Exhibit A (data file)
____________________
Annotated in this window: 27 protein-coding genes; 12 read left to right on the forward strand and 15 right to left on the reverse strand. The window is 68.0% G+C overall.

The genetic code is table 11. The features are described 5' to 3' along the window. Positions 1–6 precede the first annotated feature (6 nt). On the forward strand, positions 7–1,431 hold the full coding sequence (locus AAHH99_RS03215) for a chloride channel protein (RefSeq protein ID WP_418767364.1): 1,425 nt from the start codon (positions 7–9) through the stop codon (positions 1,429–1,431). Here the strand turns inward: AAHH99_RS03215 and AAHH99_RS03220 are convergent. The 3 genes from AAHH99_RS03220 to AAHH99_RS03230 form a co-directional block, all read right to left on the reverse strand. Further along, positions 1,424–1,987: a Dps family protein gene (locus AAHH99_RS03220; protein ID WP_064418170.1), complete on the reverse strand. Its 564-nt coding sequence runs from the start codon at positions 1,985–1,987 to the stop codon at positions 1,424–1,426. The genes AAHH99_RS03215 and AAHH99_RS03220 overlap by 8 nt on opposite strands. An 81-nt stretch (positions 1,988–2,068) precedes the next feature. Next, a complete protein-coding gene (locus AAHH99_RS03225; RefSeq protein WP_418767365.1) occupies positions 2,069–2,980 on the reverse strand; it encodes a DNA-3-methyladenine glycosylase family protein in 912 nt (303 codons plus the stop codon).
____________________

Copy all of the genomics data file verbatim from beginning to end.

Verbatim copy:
Annotated in this window: 27 protein-coding genes; 12 read left to right on the forward strand and 15 right to left on the reverse strand. The window is 68.0% G+C overall.

The genetic code is table 11. The features are described 5' to 3' along the window. Positions 1–6 precede the first annotated feature (6 nt). On the forward strand, positions 7–1,431 hold the full coding sequence (locus AAHH99_RS03215) for a chloride channel protein (RefSeq protein ID WP_418767364.1): 1,425 nt from the start codon (positions 7–9) through the stop codon (positions 1,429–1,431). Here the strand turns inward: AAHH99_RS03215 and AAHH99_RS03220 are convergent. The 3 genes from AAHH99_RS03220 to AAHH99_RS03230 form a co-directional block, all read right to left on the reverse strand. Further along, positions 1,424–1,987: a Dps family protein gene (locus AAHH99_RS03220; protein ID WP_064418170.1), complete on the reverse strand. Its 564-nt coding sequence runs from the start codon at positions 1,985–1,987 to the stop codon at positions 1,424–1,426. The genes AAHH99_RS03215 and AAHH99_RS03220 overlap by 8 nt on opposite strands. An 81-nt stretch (positions 1,988–2,068) precedes the next feature. Next, a complete protein-coding gene (locus AAHH99_RS03225; RefSeq protein WP_418767365.1) occupies positions 2,069–2,980 on the reverse strand; it encodes a DNA-3-methyladenine glycosylase family protein in 912 nt (303 codons plus the stop codon).